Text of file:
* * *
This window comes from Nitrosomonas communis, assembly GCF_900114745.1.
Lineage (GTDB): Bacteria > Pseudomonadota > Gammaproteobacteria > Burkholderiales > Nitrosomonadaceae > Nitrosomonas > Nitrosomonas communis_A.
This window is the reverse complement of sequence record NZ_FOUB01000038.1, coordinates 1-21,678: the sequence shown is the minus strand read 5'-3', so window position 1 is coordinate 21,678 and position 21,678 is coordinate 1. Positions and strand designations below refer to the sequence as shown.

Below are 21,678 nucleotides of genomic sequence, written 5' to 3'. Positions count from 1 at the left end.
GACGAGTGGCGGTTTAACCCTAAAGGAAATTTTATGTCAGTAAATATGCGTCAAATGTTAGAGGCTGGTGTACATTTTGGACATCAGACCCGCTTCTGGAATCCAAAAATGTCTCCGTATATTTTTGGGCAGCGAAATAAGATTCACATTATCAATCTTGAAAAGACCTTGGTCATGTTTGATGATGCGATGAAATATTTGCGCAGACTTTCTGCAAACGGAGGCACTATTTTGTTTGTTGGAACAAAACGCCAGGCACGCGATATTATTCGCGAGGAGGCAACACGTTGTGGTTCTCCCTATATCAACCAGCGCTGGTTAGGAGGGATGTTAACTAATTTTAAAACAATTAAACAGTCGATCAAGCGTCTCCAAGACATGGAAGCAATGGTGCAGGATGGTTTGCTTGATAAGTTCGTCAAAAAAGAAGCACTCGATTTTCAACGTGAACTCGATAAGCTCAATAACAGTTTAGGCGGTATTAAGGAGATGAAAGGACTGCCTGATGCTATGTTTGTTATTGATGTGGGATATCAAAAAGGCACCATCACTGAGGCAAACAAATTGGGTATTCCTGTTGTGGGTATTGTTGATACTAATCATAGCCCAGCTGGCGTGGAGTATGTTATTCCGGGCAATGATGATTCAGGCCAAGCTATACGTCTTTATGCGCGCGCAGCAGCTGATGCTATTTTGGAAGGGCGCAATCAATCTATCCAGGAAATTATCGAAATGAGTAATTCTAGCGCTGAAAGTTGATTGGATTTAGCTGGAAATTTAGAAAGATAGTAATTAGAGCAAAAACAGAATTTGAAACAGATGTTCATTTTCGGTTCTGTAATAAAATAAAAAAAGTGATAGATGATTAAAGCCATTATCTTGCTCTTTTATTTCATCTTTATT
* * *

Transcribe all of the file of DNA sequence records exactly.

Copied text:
This window comes from Nitrosomonas communis, assembly GCF_900114745.1.
Lineage (GTDB): Bacteria > Pseudomonadota > Gammaproteobacteria > Burkholderiales > Nitrosomonadaceae > Nitrosomonas > Nitrosomonas communis_A.
This window is the reverse complement of sequence record NZ_FOUB01000038.1, coordinates 1-21,678: the sequence shown is the minus strand read 5'-3', so window position 1 is coordinate 21,678 and position 21,678 is coordinate 1. Positions and strand designations below refer to the sequence as shown.

Below are 21,678 nucleotides of genomic sequence, written 5' to 3'. Positions count from 1 at the left end.
GACGAGTGGCGGTTTAACCCTAAAGGAAATTTTATGTCAGTAAATATGCGTCAAATGTTAGAGGCTGGTGTACATTTTGGACATCAGACCCGCTTCTGGAATCCAAAAATGTCTCCGTATATTTTTGGGCAGCGAAATAAGATTCACATTATCAATCTTGAAAAGACCTTGGTCATGTTTGATGATGCGATGAAATATTTGCGCAGACTTTCTGCAAACGGAGGCACTATTTTGTTTGTTGGAACAAAACGCCAGGCACGCGATATTATTCGCGAGGAGGCAACACGTTGTGGTTCTCCCTATATCAACCAGCGCTGGTTAGGAGGGATGTTAACTAATTTTAAAACAATTAAACAGTCGATCAAGCGTCTCCAAGACATGGAAGCAATGGTGCAGGATGGTTTGCTTGATAAGTTCGTCAAAAAAGAAGCACTCGATTTTCAACGTGAACTCGATAAGCTCAATAACAGTTTAGGCGGTATTAAGGAGATGAAAGGACTGCCTGATGCTATGTTTGTTATTGATGTGGGATATCAAAAAGGCACCATCACTGAGGCAAACAAATTGGGTATTCCTGTTGTGGGTATTGTTGATACTAATCATAGCCCAGCTGGCGTGGAGTATGTTATTCCGGGCAATGATGATTCAGGCCAAGCTATACGTCTTTATGCGCGCGCAGCAGCTGATGCTATTTTGGAAGGGCGCAATCAATCTATCCAGGAAATTATCGAAATGAGTAATTCTAGCGCTGAAAGTTGATTGGATTTAGCTGGAAATTTAGAAAGATAGTAATTAGAGCAAAAACAGAATTTGAAACAGATGTTCATTTTCGGTTCTGTAATAAAATAAAAAAAGTGATAGATGATTAAAGCCATTATCTTGCTCTTTTATTTCATCTTTATT